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Should smokers be refused surgery?

BMJ 2007; 334 doi: https://doi.org/10.1136/bmj.39059.503495.68 (Published 04 January 2007) Cite this as: BMJ 2007;334:20

Should smokers be refused surgery?

MJ Peters believes that smokers who fail to quit smoking should not
be considered for elective surgery (1). His argument is based on his
belief that the costs are increased and outcomes are worse in smokers than
non-smokers.

This theme is not new and the readers of the BMJ may remember the
controversy caused by the article published in 1994(2). In that article M
J Underwood and J S Bailey stated that the smokers should not be offered
coronary artery surgery because in their opinion "subjecting patients to
the increased risk of surgery in the face of a remediable cause is not
justified.” In responding to their article I had argued that the NHS
professionals tend to ignore the fact that they are appointed to provide
service to the patients on the basis of their clinical needs irrespective
of their shortcomings and degree of culpability(3). I would like to
reiterate my argument that the surgeons are trained by the tax of both
smokers and non-smokers and, in return, the tax payers expect them to
provide prompt and efficient service when required. I am sure that no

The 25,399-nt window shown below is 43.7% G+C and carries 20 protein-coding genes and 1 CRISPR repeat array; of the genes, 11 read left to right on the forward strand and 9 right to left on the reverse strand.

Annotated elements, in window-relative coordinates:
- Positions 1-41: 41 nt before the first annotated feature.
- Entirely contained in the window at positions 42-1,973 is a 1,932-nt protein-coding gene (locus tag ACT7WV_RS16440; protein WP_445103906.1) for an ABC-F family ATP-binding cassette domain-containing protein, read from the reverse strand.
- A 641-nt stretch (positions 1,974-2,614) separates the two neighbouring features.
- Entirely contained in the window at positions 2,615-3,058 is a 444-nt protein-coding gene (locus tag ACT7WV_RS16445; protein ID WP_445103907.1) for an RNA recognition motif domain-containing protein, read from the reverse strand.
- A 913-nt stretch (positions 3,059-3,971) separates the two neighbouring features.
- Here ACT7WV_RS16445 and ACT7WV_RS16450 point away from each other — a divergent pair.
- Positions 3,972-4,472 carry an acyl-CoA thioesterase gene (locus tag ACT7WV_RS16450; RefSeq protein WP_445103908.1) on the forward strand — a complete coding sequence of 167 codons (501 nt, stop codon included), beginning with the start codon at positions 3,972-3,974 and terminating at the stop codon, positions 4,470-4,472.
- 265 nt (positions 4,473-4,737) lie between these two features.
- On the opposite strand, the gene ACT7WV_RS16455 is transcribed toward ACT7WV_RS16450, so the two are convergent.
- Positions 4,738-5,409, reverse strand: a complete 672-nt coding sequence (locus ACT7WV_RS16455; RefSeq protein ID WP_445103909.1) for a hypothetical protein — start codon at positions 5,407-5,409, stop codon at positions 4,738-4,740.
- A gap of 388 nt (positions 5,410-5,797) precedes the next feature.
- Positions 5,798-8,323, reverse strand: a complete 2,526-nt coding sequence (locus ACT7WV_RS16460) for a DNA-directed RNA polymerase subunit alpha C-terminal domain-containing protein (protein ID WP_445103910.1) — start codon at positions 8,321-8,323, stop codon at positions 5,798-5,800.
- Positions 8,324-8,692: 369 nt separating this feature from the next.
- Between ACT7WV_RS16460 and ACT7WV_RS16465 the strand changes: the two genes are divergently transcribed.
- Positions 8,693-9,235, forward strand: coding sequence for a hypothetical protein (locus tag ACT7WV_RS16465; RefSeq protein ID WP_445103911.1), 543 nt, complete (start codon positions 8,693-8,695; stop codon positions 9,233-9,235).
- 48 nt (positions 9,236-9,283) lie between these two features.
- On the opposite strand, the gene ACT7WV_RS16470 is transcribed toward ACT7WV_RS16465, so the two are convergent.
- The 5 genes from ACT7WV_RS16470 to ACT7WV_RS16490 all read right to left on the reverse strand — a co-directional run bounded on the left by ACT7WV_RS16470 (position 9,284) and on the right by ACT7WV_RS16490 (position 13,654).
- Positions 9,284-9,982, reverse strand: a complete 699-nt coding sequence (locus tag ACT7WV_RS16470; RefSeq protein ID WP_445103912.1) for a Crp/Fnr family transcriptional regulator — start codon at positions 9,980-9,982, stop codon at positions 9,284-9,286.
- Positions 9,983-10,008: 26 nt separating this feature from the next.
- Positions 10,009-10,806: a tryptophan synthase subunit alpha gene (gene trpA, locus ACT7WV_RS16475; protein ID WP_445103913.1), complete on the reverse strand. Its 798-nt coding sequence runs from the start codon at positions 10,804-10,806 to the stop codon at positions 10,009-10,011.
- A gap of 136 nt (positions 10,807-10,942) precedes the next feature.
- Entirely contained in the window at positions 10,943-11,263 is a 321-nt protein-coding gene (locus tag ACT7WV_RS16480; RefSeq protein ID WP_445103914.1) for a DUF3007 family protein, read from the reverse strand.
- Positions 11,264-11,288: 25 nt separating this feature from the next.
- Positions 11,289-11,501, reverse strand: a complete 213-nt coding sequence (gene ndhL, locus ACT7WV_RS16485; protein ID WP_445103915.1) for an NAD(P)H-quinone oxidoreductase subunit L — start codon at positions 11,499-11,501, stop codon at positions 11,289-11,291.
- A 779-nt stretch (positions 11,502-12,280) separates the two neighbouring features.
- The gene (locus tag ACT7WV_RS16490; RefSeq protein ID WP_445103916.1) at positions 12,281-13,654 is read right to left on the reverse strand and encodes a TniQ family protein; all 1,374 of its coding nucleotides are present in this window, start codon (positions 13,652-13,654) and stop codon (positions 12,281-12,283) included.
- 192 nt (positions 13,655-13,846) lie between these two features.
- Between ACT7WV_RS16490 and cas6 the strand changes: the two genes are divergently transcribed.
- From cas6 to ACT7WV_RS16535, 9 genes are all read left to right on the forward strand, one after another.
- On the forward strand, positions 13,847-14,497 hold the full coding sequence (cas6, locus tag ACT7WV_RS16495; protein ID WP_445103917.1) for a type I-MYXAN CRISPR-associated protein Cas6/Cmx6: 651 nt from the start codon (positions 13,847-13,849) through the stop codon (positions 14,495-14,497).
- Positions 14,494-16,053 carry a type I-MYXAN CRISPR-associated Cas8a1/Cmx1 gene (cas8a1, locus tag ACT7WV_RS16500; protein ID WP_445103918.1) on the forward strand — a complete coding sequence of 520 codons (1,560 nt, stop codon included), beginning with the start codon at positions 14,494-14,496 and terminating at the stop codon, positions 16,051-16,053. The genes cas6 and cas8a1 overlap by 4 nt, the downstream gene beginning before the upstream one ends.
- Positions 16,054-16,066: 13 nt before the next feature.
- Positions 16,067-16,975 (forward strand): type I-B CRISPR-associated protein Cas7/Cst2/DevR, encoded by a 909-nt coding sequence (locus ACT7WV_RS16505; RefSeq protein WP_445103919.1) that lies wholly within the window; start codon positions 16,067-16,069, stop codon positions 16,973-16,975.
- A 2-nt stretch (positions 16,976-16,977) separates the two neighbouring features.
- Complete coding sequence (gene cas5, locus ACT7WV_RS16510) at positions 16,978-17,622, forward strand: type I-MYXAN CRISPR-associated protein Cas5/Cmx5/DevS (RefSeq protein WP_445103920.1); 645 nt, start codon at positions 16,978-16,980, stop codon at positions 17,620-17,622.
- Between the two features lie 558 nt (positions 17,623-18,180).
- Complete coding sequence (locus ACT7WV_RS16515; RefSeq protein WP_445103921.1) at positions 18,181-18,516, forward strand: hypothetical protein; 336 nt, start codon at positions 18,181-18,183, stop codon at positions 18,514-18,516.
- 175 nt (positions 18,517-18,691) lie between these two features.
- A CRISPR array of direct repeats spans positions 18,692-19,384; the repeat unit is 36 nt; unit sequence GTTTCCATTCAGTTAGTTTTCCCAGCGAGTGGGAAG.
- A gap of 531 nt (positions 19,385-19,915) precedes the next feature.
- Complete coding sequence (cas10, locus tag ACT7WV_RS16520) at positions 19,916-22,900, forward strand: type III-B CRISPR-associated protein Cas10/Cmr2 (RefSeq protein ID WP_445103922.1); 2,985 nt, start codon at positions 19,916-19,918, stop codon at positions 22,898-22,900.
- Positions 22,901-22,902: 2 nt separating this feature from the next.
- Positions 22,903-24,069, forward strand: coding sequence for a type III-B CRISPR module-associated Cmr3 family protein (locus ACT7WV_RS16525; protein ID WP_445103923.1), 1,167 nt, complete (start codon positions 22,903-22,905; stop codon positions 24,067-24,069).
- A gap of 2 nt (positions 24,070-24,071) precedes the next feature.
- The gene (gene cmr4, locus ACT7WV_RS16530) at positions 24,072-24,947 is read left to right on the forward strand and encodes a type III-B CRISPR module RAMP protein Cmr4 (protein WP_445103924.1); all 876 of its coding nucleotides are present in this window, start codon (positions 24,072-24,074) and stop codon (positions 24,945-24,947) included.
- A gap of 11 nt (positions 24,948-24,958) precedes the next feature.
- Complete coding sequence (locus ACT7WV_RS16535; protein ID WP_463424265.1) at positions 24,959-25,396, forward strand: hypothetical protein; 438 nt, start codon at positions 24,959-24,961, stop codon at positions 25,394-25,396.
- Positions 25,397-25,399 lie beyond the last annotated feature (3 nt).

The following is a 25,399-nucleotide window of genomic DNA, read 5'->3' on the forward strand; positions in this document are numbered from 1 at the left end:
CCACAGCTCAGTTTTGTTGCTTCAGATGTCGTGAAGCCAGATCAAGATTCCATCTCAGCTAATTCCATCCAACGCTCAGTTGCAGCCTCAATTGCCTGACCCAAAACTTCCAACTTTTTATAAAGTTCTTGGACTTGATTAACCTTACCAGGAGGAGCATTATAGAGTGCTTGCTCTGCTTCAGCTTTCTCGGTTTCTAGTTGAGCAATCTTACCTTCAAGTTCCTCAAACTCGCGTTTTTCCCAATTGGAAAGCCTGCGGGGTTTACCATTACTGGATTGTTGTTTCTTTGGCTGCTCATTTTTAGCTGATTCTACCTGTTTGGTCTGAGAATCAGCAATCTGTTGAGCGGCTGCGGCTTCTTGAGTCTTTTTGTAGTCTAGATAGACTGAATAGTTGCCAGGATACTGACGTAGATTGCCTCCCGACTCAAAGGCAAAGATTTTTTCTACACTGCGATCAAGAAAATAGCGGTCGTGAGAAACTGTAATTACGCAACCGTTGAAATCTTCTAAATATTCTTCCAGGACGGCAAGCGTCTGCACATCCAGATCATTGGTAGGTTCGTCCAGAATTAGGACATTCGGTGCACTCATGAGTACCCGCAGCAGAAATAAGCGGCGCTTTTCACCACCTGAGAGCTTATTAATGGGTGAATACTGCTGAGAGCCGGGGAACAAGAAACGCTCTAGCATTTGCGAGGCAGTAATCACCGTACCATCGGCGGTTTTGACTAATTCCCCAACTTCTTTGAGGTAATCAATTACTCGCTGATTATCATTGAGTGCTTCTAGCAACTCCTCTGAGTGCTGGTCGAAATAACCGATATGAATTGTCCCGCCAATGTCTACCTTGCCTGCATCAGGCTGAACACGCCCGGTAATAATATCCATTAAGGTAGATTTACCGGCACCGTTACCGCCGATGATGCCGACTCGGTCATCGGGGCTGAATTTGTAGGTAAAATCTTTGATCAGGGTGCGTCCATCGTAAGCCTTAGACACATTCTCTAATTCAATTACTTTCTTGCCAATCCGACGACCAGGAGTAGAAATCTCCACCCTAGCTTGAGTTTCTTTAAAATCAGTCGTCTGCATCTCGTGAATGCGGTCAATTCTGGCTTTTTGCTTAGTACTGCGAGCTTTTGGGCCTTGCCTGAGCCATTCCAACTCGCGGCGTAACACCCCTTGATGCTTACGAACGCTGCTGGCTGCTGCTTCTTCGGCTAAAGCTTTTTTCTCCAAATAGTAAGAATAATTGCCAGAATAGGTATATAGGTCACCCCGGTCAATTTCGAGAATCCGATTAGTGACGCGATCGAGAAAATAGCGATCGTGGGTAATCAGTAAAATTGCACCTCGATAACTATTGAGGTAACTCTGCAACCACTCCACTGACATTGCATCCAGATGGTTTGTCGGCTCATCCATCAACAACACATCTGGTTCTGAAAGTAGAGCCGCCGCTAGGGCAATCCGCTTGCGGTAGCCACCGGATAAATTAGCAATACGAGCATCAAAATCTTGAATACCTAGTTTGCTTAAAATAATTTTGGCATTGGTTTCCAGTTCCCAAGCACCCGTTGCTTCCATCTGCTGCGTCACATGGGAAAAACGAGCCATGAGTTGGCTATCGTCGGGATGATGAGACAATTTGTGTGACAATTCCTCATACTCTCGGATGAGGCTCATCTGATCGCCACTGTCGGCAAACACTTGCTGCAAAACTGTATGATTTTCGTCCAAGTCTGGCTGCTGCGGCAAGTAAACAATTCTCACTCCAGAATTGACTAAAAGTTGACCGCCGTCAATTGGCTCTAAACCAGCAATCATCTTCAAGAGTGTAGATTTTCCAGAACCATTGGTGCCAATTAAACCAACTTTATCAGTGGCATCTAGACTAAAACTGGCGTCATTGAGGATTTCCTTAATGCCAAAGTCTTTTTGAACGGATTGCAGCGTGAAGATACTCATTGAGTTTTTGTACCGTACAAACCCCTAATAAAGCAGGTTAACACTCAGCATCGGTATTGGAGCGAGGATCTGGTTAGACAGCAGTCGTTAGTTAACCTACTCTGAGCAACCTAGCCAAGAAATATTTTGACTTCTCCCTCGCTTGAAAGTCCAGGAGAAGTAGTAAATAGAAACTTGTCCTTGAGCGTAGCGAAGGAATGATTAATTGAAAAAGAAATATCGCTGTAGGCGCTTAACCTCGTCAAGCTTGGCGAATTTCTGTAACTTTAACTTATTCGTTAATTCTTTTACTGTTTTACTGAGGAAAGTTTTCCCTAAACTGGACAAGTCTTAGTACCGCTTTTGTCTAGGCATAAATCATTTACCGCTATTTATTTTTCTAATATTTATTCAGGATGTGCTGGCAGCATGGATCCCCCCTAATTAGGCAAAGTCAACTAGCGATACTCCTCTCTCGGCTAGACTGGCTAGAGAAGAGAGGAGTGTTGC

surgeons would refuse to operate on a smoker if he or she was paying a
handsome fee as a private patient. I would also like to draw his attention
to the paragraph 7 of 'Good medical Practice' published by the GMC. It
states that 'The investigations or treatment you provide or arrange must
be based on the assessment you and the patient make of their needs and
priorities, and on your clinical judgement about the likely effectiveness
of the treatment options. You must not refuse or delay treatment because
you believe that a patient's actions have contributed to their condition.
You must treat your patients with respect whatever their life choices and
beliefs. You must not unfairly discriminate against them by allowing your
personal views* to affect adversely your professional relationship with
them or the treatment you provide or arrange. You should challenge
colleagues if their behaviour does not comply with this guidance.”

I believe that we should all feel privileged to be in a position to
make decisions affecting the lives and livelihoods of our fellow beings
and resist the temptation to abuse our authority. Gentle persuasion and
counselling are the only decent ways of changing patient’s lifelong habit.

(1) Peters M J. Should smokers be refused surgery. BMJ 2007;334:1 (6
January)

(2) Underwood M J, Bailey JS, Shiu M, Higgs R, Garfield J. Should smokers
be offered coronary artery surgery? BMJ 1993;306:1047-50 (17 April)

(3) Khalid MI. Access to heart surgery for smokers. BMJ 1993;306:1408 (22
May)

Competing interests:
None declared

Competing interests: No competing interests

15 January 2007
Mohammad I Khalid
Locum Consultant Cardiologist
Fairfield General Hospital, Bury BL9 7TD